Some of what we do...
Hospital and Clinic
Every week, hundreds of men, women, and children gather at the clinic for evaluation and treatment. Every person is introduced to the gospel message and many maladies are treated. Dr. Mallay will consult on more complex patients there between other duties.
Within the hospital, L'Hopital Baptiste Biblique, men and women are admitted for a variety of conditions ranging from malaria or typhoid fever to advanced heart disease and cancer. Each receives compassionate care which includes addressing their spiritual state. The atmosphere is relatively relaxed (emergency situations aside) and there is often time to share the gospel or pray with patients.
Pediatric and OB/Gyn
The maternity ward and pediatric ward are almost always inhabited by several babies, children, and new mothers. Children are at most risk when it comes to diseases such as malaria, and premature babies would typically not survive without the sometimes intensive care provided to them in the hospital.
There is no regular radiologist at the hospital and no CT or MRI machine, so Dr. Mallay and some of the other medical doctors take turns running the ultrasound machine and interpreting the results of the study. This can be used to assess babies within the womb, severe abdominal pain, or suspected heart failure to name a few.
Though not directly involved in surgical care, Dr. Mallay sometimes serves as an anesthesiologist in the surgical department when there are not enough anesthesiologists available in the hospital (which is often). This provides for an opportunity to pray over the patients while their critical conditions are being cared for.
Dr. Mallay is particularly passionate about the mobile clinic. This ministry provides an opportunity to reach out to those who are more isolated and may not normally seek medical care at the hospital. It has been an excellent means for sharing the gospel with many who would not have otherwise had access to that knowledge. Compassionate medical outreach often finds willing listeners.
Togo is home to at least half a dozen unreached people groups. They haven't a Bible in their own language and most have not even heard of Jesus and the hope that He offers. Our desire is to identify and focus on communities where there are unreached peoples and present the gospel to them through compassion/medical ministry.
One goal that we have for the village outreach and mobile clinic ministries is to focus in on villages where some have expressed interest in Christ or who have placed their faith in Jesus. In this way, we would work to continue providing basic healthcare to the same group over time and could work to disciple those who wish to grow in their understanding of God and scripture.
The mobile clinic has proven to be fruitful in that churches have already been planted in communities reached through that ministry. Our desire is to prayerfully disciple new believers into new groups who might become new churches. The goal would be to work with local pastors to encourage mission-mindedness and to see the birth of churches that prize reproduction.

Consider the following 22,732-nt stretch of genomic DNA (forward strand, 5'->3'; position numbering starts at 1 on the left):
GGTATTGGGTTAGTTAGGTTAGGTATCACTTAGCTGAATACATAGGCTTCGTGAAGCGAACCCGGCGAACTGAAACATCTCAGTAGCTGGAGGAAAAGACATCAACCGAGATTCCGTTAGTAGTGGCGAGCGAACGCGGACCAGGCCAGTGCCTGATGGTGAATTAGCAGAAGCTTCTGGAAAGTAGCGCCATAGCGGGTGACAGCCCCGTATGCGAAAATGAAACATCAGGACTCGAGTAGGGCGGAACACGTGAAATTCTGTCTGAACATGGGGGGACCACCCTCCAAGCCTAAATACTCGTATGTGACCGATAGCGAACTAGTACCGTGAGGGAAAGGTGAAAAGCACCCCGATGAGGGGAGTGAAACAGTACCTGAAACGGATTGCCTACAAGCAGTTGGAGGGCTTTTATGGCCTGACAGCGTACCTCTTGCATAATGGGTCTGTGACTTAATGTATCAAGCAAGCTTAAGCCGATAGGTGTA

The Local Church
As a family, we will often attend church services, weddings, funerals, or functions to lend our support to the local churches which are independent of missionary input. New church plants, however, often need more direct support. Our roles will vary depending on the situation, but we may be asked to speak, pray, or teach at times. There are also opportunities to invest in the church plants to aid in construction or the acquisition of property or goods.
Near the hospital, there is a structure called the "cuisine" where family members of patients are lodged. Typically, the family is responsible for providing food to the patients and this is where they do their cooking. Often, there is a willing audience of women and children in residence. They make eager listeners to Bible stories and happy participants in games.
The hospital typically functions with the help of visiting short-term volunteer doctors and support staff. There are good accommodations for visitors, but the logistics and upkeep are full-time jobs often shared by several of the missionary women. What's more, our family will usually make an effort to reach out to visiting missionaries to welcome them, host them, and minister to their needs when we are able.
Mrs. Mallay involves herself in local children's ministries. In addition to the cuisine ministry, there are opportunities to visit children in the hospital or in nearby villages. This is something we endeavor to involve our children in when possible. The many missionary children on the compound also benefit from Sunday church activities, VBS, and co-opted education.
Local women are very social and are almost always happy to visit with missionary women. There are abundant opportunities for relationship building as well as more formal Bible study and ladies groups.
The Mallay children are homeschooled primarily by their mother. This is an ongoing and often rigorous task, but it is met with the conviction that we are privileged to disciple our children and involve them in our ministry to others.
Compound life includes opportunities to share and teach in the missionary Sunday evening service, Wednesday night prayer group, or morning medical devotional. Worship and children's ministry are other responsibilities shared by the local missionaries.